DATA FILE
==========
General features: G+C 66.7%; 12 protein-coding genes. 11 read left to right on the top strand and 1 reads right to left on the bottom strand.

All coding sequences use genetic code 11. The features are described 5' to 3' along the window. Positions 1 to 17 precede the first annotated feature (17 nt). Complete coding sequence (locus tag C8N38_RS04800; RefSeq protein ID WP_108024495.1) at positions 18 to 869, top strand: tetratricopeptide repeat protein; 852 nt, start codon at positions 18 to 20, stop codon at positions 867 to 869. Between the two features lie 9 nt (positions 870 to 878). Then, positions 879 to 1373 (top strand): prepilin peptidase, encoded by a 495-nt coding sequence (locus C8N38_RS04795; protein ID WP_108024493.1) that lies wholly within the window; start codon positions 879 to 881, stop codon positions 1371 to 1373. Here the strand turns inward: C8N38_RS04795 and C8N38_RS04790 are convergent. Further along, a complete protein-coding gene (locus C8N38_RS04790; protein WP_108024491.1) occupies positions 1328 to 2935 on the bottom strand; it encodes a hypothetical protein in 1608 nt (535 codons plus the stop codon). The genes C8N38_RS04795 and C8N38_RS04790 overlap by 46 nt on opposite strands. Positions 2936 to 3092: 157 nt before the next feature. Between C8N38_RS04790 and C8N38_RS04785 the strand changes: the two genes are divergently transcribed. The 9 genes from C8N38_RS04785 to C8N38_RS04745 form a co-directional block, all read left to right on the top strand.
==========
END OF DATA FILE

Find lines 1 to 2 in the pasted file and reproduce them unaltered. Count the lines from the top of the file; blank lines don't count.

General features: G+C 66.7%; 12 protein-coding genes. 11 read left to right on the top strand and 1 reads right to left on the bottom strand.

All coding sequences use genetic code 11. The features are described 5' to 3' along the window. Positions 1 to 17 precede the first annotated feature (17 nt). Complete coding sequence (locus tag C8N38_RS04800; RefSeq protein ID WP_108024495.1) at positions 18 to 869, top strand: tetratricopeptide repeat protein; 852 nt, start codon at positions 18 to 20, stop codon at positions 867 to 869. Between the two features lie 9 nt (positions 870 to 878). Then, positions 879 to 1373 (top strand): prepilin peptidase, encoded by a 495-nt coding sequence (locus C8N38_RS04795; protein ID WP_108024493.1) that lies wholly within the window; start codon positions 879 to 881, stop codon positions 1371 to 1373. Here the strand turns inward: C8N38_RS04795 and C8N38_RS04790 are convergent. Further along, a complete protein-coding gene (locus C8N38_RS04790; protein WP_108024491.1) occupies positions 1328 to 2935 on the bottom strand; it encodes a hypothetical protein in 1608 nt (535 codons plus the stop codon). The genes C8N38_RS04795 and C8N38_RS04790 overlap by 46 nt on opposite strands. Positions 2936 to 3092: 157 nt before the next feature. Between C8N38_RS04790 and C8N38_RS04785 the strand changes: the two genes are divergently transcribed. The 9 genes from C8N38_RS04785 to C8N38_RS04745 form a co-directional block, all read left to right on the top strand.